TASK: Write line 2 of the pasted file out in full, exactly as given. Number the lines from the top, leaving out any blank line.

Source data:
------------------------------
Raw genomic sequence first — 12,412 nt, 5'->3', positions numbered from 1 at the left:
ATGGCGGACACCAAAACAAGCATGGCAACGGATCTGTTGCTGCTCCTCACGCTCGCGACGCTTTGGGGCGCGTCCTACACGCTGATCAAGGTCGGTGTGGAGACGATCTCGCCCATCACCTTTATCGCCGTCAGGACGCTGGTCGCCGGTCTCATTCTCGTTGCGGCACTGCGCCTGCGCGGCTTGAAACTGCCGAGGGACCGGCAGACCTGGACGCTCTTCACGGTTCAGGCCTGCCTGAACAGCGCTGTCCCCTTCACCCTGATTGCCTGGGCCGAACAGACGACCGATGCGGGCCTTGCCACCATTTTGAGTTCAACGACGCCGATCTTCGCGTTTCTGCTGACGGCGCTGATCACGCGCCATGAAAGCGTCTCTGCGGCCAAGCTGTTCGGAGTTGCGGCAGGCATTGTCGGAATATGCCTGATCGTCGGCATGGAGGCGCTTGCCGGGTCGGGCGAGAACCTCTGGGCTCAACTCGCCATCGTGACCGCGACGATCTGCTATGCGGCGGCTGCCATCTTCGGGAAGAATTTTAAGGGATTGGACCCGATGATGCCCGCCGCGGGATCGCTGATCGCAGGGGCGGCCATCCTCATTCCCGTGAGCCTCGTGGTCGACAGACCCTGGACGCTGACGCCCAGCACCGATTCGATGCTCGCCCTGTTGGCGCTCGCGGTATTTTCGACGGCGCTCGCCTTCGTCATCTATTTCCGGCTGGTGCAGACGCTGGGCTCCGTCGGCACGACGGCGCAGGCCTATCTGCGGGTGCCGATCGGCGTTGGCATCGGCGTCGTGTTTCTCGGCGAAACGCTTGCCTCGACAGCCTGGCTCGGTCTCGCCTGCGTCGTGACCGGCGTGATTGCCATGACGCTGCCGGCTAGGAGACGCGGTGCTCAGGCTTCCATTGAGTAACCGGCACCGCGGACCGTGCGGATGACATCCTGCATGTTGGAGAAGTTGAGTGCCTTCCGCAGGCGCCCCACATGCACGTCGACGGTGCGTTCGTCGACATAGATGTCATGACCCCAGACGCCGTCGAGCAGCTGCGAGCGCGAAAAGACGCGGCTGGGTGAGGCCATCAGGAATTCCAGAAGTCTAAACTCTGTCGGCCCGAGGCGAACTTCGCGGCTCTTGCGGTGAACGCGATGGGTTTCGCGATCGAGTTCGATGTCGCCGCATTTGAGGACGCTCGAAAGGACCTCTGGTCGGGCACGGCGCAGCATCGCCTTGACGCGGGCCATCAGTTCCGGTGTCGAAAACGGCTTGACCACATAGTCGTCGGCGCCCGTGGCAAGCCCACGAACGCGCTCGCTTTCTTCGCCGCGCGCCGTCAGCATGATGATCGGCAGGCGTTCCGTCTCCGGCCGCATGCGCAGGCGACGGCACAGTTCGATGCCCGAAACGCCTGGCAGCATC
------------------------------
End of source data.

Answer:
ATGGCGGACACCAAAACAAGCATGGCAACGGATCTGTTGCTGCTCCTCACGCTCGCGACGCTTTGGGGCGCGTCCTACACGCTGATCAAGGTCGGTGTGGAGACGATCTCGCCCATCACCTTTATCGCCGTCAGGACGCTGGTCGCCGGTCTCATTCTCGTTGCGGCACTGCGCCTGCGCGGCTTGAAACTGCCGAGGGACCGGCAGACCTGGACGCTCTTCACGGTTCAGGCCTGCCTGAACAGCGCTGTCCCCTTCACCCTGATTGCCTGGGCCGAACAGACGACCGATGCGGGCCTTGCCACCATTTTGAGTTCAACGACGCCGATCTTCGCGTTTCTGCTGACGGCGCTGATCACGCGCCATGAAAGCGTCTCTGCGGCCAAGCTGTTCGGAGTTGCGGCAGGCATTGTCGGAATATGCCTGATCGTCGGCATGGAGGCGCTTGCCGGGTCGGGCGAGAACCTCTGGGCTCAACTCGCCATCGTGACCGCGACGATCTGCTATGCGGCGGCTGCCATCTTCGGGAAGAATTTTAAGGGATTGGACCCGATGATGCCCGCCGCGGGATCGCTGATCGCAGGGGCGGCCATCCTCATTCCCGTGAGCCTCGTGGTCGACAGACCCTGGACGCTGACGCCCAGCACCGATTCGATGCTCGCCCTGTTGGCGCTCGCGGTATTTTCGACGGCGCTCGCCTTCGTCATCTATTTCCGGCTGGTGCAGACGCTGGGCTCCGTCGGCACGACGGCGCAGGCCTATCTGCGGGTGCCGATCGGCGTTGGCATCGGCGTCGTGTTTCTCGGCGAAACGCTTGCCTCGACAGCCTGGCTCGGTCTCGCCTGCGTCGTGACCGGCGTGATTGCCATGACGCTGCCGGCTAGGAGACGCGGTGCTCAGGCTTCCATTGAGTAACCGGCACCGCGGACCGTGCGGATGACATCCTGCATGTTGGAGAAGTTGAGTGCCTTCCGCAGGCGCCCCACATGCACGTCGACGGTGCGTTCGTCGACATAGATGTCATGACCCCAGACGCCGTCGAGCAGCTGCGAGCGCGAAAAGACGCGGCTGGGTGAGGCCATCAGGAATTCCAGAAGTCTAAACTCTGTCGGCCCGAGGCGAACTTCGCGGCTCTTGCGGTGAACGCGATGGGTTTCGCGATCGAGTTCGATGTCGCCGCATTTGAGGACGCTCGAAAGGACCTCTGGTCGGGCACGGCGCAGCATCGCCTTGACGCGGGCCATCAGTTCCGGTGTCGAAAACGGCTTGACCACATAGTCGTCGGCGCCCGTGGCAAGCCCACGAACGCGCTCGCTTTCTTCGCCGCGCGCCGTCAGCATGATGATCGGCAGGCGTTCCGTCTCCGGCCGCATGCGCAGGCGACGGCACAGTTCGATGCCCGAAACGCCTGGCAGCATC